Finding flights to obscure places

By Kit Stewart
This item appears on page 14 of the March 2013 issue.

A reader asked about getting to Anadyr, Russia, by means other than a very expensive charter flight from Nome, Alaska (Nov. ’12, pg. 70). I’ve seen several requests in ITN’s “Person to Person” section for this kind of information and thought it would be an entertaining exercise to see what I could find.

There are five pieces of information you need in order to do this kind of search: the code of the airport nearest to your destination; the names of the airlines that fly there; the names of the places those airlines fly from; those airlines’ flight schedules, and how to get to the “from” location.

To find flights to any destination that has a commercial airport, here are steps to take:

• Look up the town on a map to see what the nearest cities are.

• Do an Internet search, typing into the search box the name of the town followed by the word “airport.” If the destination has an airport, this should lead you to its website. Other helpful sources are,, and

• If you find that the destination has an airport, write down its 3-digit code, and if the airport has a website, check which airlines fly there.

• If the airport has no website, see if any of the other sites I gave list which airlines fly there.

• Try the website of the airport of the nearest large city to see if it has a tab for current arrivals and departures. This will tell you which airlines fly to and from there. Look for small local airlines and check their websites for your destination (flying there from a smaller airport, perhaps).

• If nothing else works, look in the transportation sections of travel guidebooks, look for tourism topics on websites local to the area and check US and British state department and foreign embassy websites.

• Once you have the name of an airline that flies into the area, search its website to see if it goes near your destination and where it flies there from. Odds are it will not fly direct from your hometown but from a place you know how to get to (Tokyo, Istanbul or Johannesburg, for instance).

• Sometimes you can locate an airline but no flight schedule to your destination. Try a larger destination to be sure the program is working. If it does show the other city’s schedule, try your destination again but with different dates. (Some schedules only work for winter or summer or midweek.)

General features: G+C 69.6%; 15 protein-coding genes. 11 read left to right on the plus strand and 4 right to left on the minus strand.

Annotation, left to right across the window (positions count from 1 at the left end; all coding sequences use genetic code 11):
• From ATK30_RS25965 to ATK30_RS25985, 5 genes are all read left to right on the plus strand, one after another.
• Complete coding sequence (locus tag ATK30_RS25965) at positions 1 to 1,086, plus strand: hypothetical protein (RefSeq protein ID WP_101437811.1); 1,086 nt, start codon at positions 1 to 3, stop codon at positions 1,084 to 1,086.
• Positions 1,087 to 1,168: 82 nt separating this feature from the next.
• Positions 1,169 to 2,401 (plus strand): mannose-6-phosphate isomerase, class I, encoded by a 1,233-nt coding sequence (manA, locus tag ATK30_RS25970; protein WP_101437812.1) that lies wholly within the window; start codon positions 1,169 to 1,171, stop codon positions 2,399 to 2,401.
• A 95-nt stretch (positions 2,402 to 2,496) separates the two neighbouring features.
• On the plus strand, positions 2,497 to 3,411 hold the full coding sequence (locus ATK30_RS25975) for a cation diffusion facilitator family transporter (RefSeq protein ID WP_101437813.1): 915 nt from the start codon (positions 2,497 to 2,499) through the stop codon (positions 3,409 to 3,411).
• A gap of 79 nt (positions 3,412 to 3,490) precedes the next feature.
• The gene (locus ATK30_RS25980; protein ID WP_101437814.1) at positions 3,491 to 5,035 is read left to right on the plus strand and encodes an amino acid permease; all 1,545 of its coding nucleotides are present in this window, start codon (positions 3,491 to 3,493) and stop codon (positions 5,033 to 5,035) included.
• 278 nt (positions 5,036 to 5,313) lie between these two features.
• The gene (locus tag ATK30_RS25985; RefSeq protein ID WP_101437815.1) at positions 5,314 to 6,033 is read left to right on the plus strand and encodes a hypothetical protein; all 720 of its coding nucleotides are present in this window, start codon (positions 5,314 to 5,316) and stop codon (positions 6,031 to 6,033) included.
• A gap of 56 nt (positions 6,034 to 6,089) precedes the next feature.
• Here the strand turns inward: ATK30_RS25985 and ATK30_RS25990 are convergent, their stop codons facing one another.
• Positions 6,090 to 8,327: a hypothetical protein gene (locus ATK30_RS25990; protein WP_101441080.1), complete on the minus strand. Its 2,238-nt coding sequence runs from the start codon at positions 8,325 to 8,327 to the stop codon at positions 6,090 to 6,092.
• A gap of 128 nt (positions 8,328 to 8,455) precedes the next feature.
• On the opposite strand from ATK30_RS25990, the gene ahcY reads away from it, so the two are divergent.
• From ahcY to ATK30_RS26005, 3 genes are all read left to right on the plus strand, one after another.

• Some small airlines rarely, if ever, update their websites. If you find an airline that is supposed to go to your destination but seemingly doesn’t, look for regional air traffic news about schedules and routings. You can Google “air traffic” or similar words for news or search international airport websites for the same.

I used the steps, above, to look up flights to Anadyr, the destination in the reader’s original query. I found several airlines that supposedly go there: Yakutia Airlines, Chukotavia Airlines and S7 Airlines.

Yakutia Air’s website showed two flights from Khabarovsk (KHV) to Anadyr (DYR) starting on a certain date in winter, one a direct flight and one through Yakutsk.

Chukotavia Air is based in Anadyr, but I couldn’t find either a schedule or website. Looking at a map of Asia, I guessed that Tokyo would be the biggest international city to start from. One of the Tokyo area airports’ websites had a tab for “Far East Service” that gave traffic news, and it mentioned that Yakutia Air would be starting summer service between Anchorage and Petropavlovsk and that S7 Air had winter service from Tokyo to Khabarovsk, as did Vladivostok Air.

So it all depends on when the reader wants to go. (I sent him the screen shots of what I found.)

One caution for anybody who wants to go someplace out of the ordinary — not all local airlines will take international credit cards or issue tickets directly. You may have to go through a third-party booking agent.

Also, schedules are not always adhered to. I suggest you take food, toilet paper, several photocopies of everything and lots of money and patience.

By the way, Russia can be difficult to access if you are not on a group tour. Russia recently has been attempting to make it easier for visitors, however, by requiring the use of Invisa Logistics Services (, and electronic visa applications.

Also, on Dec. 25, 2012, the application form changed; the new form is available at Pay very close attention to all instructions, including those for certain Russian travel agents’ actions. Note that nobody in Russia is going to put out any effort unless you are buying your tour, lodging, etc., from them and make it worth their while.

I should mention that Russian rules and requirements are subject to change, and what works today may not work tomorrow, so always verify current rules and allow plenty of time.

Sequim, WA